With switch to right field, Ruf's bat stays hot

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With switch to right field, Ruf's bat stays hot

Whether he's positioned at first base, in left field or across the way in right, Darin Ruf and his approach in the batter's box remain the same.

Consistency is something Ruf has focused on since joining the Phillies in early July, but in the field he's been jockeyed around quite a bit.

The 27-year-old call-up began his time in Philadelphia at first base, shifted to the left side of the outfield and, on Tuesday night, played in right for the first time in his MLB career after Domonic Brown was activated from the disabled list.

Ruf, who is on a torrid pace at the plate, said he doesn't let his offensive mindset cross paths with the defensive one, and that was certainly the case in the Phillies' series-opening win over the Cubs (see game recap).

The Phillies’ new rightfielder went 2 for 4 with a home run, a double and two RBIs, all while registering a couple of putouts.

"I think Ruf is going to have to hit, but I think he can," Phillies manager Charlie Manuel said. "It seems like he gets better the more he plays, so that's good."

Ruf stretched his on-base streak to 33 games, the longest for a Phillie since Chase Utley did so from September 2008 to April 2009. Ruf currently holds the longest active on-base streak in the bigs.

The Nebraska native said his pitch selection has been on-point and that he and the coaching staff formulate a plan of attack before each plate appearance.

"I'm seeing the ball well," Ruf said. "It's nice when you get a good pitch to hit, you're swinging at strikes and having a plan every at-bat. That's what we've kind of been talking about and it's nice to go up there and execute."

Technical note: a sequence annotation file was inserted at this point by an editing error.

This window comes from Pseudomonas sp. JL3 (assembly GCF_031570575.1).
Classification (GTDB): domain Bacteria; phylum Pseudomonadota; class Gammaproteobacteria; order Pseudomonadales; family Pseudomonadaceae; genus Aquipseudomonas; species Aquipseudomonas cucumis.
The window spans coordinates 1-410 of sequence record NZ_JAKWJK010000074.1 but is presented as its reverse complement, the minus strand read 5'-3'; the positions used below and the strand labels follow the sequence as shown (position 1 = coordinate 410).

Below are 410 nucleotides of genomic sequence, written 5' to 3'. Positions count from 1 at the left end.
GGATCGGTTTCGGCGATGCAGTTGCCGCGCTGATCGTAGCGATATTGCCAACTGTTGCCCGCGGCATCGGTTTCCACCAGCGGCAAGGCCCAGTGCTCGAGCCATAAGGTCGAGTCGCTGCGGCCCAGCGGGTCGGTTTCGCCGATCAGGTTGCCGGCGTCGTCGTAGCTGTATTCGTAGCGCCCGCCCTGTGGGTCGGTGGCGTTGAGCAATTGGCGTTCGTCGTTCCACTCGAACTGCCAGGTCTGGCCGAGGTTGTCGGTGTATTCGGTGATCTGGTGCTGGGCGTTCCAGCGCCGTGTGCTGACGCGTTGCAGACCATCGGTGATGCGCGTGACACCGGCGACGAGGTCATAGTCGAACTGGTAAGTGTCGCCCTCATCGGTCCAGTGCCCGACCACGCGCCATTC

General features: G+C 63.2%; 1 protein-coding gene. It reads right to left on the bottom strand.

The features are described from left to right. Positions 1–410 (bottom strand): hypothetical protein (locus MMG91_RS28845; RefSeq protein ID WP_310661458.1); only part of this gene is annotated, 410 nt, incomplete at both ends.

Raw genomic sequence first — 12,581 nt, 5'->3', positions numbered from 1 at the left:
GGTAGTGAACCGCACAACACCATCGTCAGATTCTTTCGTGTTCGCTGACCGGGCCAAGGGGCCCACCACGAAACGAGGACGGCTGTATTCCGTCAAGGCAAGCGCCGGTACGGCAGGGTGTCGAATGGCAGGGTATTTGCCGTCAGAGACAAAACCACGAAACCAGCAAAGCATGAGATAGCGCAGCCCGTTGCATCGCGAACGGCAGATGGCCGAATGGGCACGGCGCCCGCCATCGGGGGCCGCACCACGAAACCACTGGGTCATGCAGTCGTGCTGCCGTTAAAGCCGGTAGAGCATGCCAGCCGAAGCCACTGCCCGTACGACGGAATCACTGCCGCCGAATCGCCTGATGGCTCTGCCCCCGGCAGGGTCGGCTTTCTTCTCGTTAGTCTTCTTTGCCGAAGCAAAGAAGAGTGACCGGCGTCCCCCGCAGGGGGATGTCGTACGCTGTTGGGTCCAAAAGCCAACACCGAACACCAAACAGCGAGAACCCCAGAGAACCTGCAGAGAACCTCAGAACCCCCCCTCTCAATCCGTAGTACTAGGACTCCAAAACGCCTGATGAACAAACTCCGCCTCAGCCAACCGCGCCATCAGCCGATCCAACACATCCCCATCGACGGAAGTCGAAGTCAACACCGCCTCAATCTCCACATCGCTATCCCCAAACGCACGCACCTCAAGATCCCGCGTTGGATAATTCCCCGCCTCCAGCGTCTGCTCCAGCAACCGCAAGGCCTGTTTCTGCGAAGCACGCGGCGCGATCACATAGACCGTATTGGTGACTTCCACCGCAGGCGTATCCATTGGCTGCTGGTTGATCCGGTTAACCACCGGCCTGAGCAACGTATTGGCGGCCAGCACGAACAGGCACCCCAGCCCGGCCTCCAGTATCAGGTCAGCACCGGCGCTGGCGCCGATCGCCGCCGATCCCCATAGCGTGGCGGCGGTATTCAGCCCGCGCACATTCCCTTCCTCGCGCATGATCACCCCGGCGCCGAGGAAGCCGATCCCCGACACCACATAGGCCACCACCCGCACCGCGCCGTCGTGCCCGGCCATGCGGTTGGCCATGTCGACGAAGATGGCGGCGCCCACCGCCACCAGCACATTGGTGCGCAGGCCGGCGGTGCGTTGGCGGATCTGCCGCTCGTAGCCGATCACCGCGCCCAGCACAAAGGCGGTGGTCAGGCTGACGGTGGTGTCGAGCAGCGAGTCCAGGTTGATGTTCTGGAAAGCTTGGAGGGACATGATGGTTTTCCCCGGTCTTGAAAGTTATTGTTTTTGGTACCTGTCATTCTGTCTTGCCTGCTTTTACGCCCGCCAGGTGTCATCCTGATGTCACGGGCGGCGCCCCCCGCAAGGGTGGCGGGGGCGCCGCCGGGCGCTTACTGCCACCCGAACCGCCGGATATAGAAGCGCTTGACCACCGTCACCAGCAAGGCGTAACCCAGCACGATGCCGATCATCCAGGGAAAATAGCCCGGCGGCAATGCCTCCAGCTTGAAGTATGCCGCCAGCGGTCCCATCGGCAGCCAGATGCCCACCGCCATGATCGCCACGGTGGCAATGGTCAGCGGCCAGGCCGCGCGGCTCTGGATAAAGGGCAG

Outside of the streak, Ruf's statistical value has, accordingly, spiked dramatically.

His two-hit performance against Chicago pushed his batting average to .309 through 25 games in 2013. The right-handed hitter hasn't just steadily reached base safely, his slugging percentage has risen as well, making him a more complete hitter.

Ruf's OPS is at .960 on the season. He isn't qualified to be ranked in the category because of his short stint so far in the majors, but just for comparison's sake, Colorado's Carlos Gonzalez (.958) and Cincinnati's Joey Votto (.951) are fifth and sixth in the league, respectively, in OPS.

Ruf feels as though he's taking advantage of an opportunity presented to him by Manuel and the Phillies, but one month of stellar hitting isn't an end result.

"So far, yeah. But there's still 50 or so games left and it's important to stay consistent," Ruf said. "It's nice to have a month of success right now, but that's not the ultimate goal to have one month of success. It's to have a successful career. Multiple seasons of playing baseball well."

Phillies' clubhouse reflects on life of Marlins' Jose Fernandez

Phillies' clubhouse reflects on life of Marlins' Jose Fernandez

NEW YORK — The clubhouse mood following the Phillies17-0 loss to the Mets Sunday was somber, in part because of the disastrous game that had just wrapped up, but also because of the tragic news of Marlins star pitcher Jose Fernandez’s death in a boating accident early Sunday morning.

“It was rough. People are devastated. I didn’t even know him and I was crushed,” Phillies starter Jake Thompson said. “I can only imagine how that clubhouse feels. That’s something that I wouldn’t wish upon my worst enemy, to deal with something of that magnitude.”

Both teams paused for a moment of silence before Sunday’s game and the Mets taped a jersey bearing Fernandez’s name and number onto their dugout wall.

“This morning, that was quite a surprise,” manager Pete Mackanin said of the atmosphere of the day. “I don’t think it affected the players once the game started. It was such bad news this morning that everybody was kind of melancholy.”